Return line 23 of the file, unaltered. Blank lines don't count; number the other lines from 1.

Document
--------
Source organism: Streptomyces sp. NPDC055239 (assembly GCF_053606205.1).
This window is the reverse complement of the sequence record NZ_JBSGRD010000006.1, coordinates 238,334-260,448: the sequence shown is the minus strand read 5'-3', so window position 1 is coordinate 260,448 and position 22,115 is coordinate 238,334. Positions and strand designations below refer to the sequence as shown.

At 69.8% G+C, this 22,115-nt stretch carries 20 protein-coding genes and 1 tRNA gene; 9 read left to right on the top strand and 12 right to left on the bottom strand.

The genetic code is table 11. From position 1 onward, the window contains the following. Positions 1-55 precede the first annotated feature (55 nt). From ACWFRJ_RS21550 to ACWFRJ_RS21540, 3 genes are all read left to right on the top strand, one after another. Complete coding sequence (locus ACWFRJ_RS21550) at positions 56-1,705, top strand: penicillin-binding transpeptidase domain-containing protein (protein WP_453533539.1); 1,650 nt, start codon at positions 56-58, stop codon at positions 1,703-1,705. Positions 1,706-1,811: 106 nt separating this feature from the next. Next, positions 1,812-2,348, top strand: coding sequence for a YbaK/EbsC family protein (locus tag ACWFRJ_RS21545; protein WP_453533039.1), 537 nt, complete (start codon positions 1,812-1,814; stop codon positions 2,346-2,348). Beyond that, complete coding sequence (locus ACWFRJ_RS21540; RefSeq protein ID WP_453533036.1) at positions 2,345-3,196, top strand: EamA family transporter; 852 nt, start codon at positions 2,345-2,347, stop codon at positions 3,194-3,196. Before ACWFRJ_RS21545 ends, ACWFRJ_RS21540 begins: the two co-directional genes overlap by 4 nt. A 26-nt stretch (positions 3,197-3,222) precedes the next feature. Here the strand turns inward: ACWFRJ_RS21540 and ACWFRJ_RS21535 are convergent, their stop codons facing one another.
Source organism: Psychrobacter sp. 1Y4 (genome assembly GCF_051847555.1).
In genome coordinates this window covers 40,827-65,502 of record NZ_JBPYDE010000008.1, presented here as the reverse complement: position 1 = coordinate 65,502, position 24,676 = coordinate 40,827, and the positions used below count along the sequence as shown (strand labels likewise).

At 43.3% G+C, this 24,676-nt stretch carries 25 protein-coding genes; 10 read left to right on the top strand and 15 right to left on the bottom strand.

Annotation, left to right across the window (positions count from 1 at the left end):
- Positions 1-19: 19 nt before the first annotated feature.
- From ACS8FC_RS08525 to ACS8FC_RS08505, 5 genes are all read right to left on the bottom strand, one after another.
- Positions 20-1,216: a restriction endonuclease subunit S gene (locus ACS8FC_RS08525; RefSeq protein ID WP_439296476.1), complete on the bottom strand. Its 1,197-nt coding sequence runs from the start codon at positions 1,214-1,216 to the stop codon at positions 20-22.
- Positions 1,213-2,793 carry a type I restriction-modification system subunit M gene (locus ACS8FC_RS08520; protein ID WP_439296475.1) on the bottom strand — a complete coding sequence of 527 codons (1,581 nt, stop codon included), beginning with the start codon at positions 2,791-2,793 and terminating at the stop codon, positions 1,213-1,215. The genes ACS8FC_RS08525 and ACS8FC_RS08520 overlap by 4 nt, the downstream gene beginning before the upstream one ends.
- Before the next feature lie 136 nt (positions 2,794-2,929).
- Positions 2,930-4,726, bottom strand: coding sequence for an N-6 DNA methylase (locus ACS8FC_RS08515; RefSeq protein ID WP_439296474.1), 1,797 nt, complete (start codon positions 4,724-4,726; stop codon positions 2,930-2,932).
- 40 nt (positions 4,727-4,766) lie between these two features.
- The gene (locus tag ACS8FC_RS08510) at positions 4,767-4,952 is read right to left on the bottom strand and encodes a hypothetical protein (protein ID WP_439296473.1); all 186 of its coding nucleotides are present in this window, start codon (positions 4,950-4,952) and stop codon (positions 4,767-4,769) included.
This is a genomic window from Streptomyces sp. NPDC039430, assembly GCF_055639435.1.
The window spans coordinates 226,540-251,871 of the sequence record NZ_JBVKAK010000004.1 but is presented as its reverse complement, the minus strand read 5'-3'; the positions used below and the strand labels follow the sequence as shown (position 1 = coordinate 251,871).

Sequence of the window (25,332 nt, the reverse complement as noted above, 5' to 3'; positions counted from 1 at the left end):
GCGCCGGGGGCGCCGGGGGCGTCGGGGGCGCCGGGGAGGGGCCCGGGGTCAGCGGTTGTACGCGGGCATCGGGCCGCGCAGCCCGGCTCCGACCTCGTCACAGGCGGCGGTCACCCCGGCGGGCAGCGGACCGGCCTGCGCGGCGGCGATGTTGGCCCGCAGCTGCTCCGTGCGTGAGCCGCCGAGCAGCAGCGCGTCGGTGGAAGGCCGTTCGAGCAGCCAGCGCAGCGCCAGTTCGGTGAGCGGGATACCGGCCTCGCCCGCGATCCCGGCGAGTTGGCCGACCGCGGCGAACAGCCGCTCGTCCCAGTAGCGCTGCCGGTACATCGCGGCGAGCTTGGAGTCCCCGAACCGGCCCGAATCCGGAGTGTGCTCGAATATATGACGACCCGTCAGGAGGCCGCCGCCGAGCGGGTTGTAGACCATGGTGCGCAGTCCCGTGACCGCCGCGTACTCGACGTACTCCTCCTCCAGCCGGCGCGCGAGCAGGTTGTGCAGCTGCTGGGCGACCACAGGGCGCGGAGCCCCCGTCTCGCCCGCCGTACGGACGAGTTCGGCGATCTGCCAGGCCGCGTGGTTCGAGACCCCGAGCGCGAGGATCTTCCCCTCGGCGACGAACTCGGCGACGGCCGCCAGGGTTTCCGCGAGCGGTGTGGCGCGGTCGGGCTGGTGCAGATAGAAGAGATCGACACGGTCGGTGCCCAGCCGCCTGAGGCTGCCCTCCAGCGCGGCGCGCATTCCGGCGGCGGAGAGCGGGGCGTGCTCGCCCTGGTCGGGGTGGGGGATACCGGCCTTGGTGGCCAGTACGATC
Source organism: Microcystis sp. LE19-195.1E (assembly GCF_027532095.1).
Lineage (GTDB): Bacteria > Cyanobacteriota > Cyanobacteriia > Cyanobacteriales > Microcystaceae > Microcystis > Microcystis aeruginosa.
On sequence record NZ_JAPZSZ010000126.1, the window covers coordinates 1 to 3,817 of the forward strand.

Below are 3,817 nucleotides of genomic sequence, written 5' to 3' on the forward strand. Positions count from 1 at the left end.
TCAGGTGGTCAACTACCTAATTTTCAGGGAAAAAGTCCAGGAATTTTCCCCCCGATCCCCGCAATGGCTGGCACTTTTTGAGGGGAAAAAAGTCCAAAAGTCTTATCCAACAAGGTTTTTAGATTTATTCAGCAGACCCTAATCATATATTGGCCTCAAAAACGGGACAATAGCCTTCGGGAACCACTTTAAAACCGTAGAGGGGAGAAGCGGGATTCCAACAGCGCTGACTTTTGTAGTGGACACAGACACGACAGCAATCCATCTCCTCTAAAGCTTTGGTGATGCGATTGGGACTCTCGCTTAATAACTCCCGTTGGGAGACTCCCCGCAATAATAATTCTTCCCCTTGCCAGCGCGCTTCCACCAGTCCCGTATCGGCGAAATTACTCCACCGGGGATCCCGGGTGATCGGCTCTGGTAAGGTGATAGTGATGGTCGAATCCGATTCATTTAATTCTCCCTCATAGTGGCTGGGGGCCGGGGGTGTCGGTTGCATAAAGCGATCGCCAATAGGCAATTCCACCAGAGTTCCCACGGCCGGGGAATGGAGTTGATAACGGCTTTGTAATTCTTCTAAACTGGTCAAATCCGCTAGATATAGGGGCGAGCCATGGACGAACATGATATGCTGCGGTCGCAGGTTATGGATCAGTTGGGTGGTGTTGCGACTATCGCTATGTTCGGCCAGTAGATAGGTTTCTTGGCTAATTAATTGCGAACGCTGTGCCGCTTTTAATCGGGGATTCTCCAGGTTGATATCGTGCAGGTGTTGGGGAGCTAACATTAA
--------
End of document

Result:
On sequence record NZ_JAPZSZ010000126.1, the window covers coordinates 1 to 3,817 of the forward strand.